“Take a seat,” the receptionist said. “The doctor will be with you shortly.”
Coughing and sniffling, I plopped into a nearby chair. Three weeks of home remedies had failed to cure a persistent cold, and I’d grudgingly put aside my herbal teas and garlic cloves to seek stronger medicine. My sinuses and throat ached; my eyes were bleary behind an old pair of bifocals I’d thrown on to disguise my lack of mascara.
I reached for a tissue, feeling worn and frayed — a sentiment reinforced by the nearby television, where the perky hostess of a home improvement show was installing drywall while clad in designer jeans and hair extensions. “This old house will be gorgeous when we’re done!” she gushed.
And (although it took far more time, money and work than the 30-minute episode led one to believe) the hostess was right. Fresh paint, new windows and refinished hardwood floors transformed the rundown structure into a place of warmth and welcome. Cleared of its bramble and filled with flowers, the yard became an inviting garden. The eyesore of the neighborhood had become the showcase of the street.
Whether we’re revamping our houses or our bodies, we’re fascinated by makeovers, especially if they’re quick and relatively painless. Yet despite our willingness to update our look, we so often neglect the need to change at the level that really counts: the deepest one, in the heart.
Even (and perhaps especially) as Christians, we can resort to cosmetic fixes, rather than undertake the structural revisions our Master Builder died to complete in our souls. We settle into our “church routine” — our preferred Mass, our usual pew, our like-minded people.
We donate to charity, but never so much that we have to do without our vacations, our cable subscriptions, our daily lattes. We say that we forgive others, but we still keep a personal ledger of wrongs we like to consult. We know that we’re called to be missionary disciples, but we don’t want to be seen as “too religious.” We’re not all that interested in changing the world; we just want to find and preserve a bit of peace in our little corner of it.
Such half measures don’t content the Lord, as his saints attest. Once a rabid persecutor of Christ’s disciples, St. Paul experienced so profound a conversion that he became the Apostle to the Gentiles (Acts 9:1-22). With the blood of the first martyrs on his hands, and after countless hardships endured in spreading the Gospel (including multiple scourgings, one stoning and three shipwrecks; 2 Cor 11:24-25), Paul could write with confidence that “whoever is in Christ is a new creation: the old things have passed away; behold, new things have come” (2 Cor 5:17).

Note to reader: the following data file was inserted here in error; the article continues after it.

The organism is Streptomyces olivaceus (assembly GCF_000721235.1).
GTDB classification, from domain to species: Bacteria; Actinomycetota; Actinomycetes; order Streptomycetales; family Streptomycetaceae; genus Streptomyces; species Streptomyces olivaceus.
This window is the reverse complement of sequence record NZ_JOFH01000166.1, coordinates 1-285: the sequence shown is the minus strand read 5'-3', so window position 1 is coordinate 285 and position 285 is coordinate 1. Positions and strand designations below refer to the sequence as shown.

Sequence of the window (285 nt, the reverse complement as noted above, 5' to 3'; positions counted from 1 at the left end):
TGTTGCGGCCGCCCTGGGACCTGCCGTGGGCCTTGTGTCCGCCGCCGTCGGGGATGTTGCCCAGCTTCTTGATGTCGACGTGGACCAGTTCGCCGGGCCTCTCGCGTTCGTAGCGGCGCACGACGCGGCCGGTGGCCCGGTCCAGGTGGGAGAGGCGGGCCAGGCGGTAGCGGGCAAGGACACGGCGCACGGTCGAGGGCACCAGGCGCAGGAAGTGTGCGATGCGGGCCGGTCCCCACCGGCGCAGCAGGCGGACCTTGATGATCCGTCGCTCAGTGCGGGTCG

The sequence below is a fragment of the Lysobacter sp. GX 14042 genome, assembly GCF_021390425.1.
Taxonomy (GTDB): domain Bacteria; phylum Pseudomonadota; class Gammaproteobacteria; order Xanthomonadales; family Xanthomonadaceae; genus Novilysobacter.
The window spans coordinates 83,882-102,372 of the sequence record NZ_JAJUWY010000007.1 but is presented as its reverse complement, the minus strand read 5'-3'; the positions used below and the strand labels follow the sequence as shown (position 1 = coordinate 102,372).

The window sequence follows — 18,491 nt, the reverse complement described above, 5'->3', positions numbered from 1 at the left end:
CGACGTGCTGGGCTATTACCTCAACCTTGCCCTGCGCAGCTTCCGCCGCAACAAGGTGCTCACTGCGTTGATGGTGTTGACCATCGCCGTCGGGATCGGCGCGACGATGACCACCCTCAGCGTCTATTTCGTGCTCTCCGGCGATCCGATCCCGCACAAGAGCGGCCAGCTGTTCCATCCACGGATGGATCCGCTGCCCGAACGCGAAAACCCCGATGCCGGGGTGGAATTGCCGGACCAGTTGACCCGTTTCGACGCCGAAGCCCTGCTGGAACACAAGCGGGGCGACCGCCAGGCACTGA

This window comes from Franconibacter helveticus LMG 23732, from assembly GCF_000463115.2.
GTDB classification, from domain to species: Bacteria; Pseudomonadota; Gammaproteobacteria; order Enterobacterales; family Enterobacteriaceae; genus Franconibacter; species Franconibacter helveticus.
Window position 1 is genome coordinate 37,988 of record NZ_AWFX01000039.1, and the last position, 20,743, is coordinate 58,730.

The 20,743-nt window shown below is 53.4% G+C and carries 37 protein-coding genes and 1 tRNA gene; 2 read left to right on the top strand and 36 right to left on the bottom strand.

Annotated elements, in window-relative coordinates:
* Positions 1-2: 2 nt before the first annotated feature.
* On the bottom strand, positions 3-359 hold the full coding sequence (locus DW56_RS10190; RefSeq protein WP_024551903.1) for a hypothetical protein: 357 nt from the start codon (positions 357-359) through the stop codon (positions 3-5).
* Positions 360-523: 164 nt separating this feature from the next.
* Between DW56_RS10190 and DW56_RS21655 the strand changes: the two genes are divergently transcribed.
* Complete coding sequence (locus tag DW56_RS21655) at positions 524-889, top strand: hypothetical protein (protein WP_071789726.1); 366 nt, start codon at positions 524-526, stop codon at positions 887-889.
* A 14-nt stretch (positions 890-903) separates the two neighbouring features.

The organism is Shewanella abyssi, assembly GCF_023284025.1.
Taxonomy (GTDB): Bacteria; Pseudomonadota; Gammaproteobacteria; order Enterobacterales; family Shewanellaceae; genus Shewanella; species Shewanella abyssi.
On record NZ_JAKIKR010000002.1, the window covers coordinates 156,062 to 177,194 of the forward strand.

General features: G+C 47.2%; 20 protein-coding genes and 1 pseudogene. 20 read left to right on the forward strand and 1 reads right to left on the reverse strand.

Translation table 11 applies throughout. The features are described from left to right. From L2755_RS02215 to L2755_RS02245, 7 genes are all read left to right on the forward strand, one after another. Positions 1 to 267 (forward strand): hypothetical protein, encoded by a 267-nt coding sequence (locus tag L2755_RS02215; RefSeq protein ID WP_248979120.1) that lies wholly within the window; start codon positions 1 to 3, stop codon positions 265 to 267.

He knew what he had been, and he knew that what he became (as well as the strength to bear the attendant sufferings) was divinely given: “I am … not fit to be called an apostle, because I persecuted the church of God. But by the grace of God I am what I am, and his grace to me has not been ineffective” (1 Cor 15:9-10).
After his momentous experience on the road to Damascus (Acts 9:1-9), Paul wasn’t simply a whitewashed version of his old self — slightly less aggressive, somewhat more tolerant. He didn’t decide to back off on hounding the Christians, stick to his rabbinical studies and focus on his tentmaking business.
Instead, he allowed his encounter with Christ to radically alter his mind, his will, his heart, his very being: “I have been crucified with Christ; yet I live, no longer I, but Christ lives in me” (Gal 2:19-20).
Our world desperately needs Christians who are ready to gut and rebuild their lives according to the Lord’s plan — disciples who are no longer satisfied with temporary patches, but who long for true recreation in themselves and in society.
The latest clerical sexual abuse crisis, rampant tribalism, decades-long declines in Mass attendance, the confused secularization of Western culture and grave environmental threats have all revealed deep cracks in our foundation.
A mediocre mix of diluted Christianity and worldly wisdom will not suffice as mortar for this task;
the kingdom of God awaits living stones who are willing to be chiseled, carved and even crushed in love’s service to build a lasting — and truly beautiful — home for all.
Gina Christian is a senior content producer for CatholicPhilly.com. Follow her on Twitter at @GinaJesseReina.
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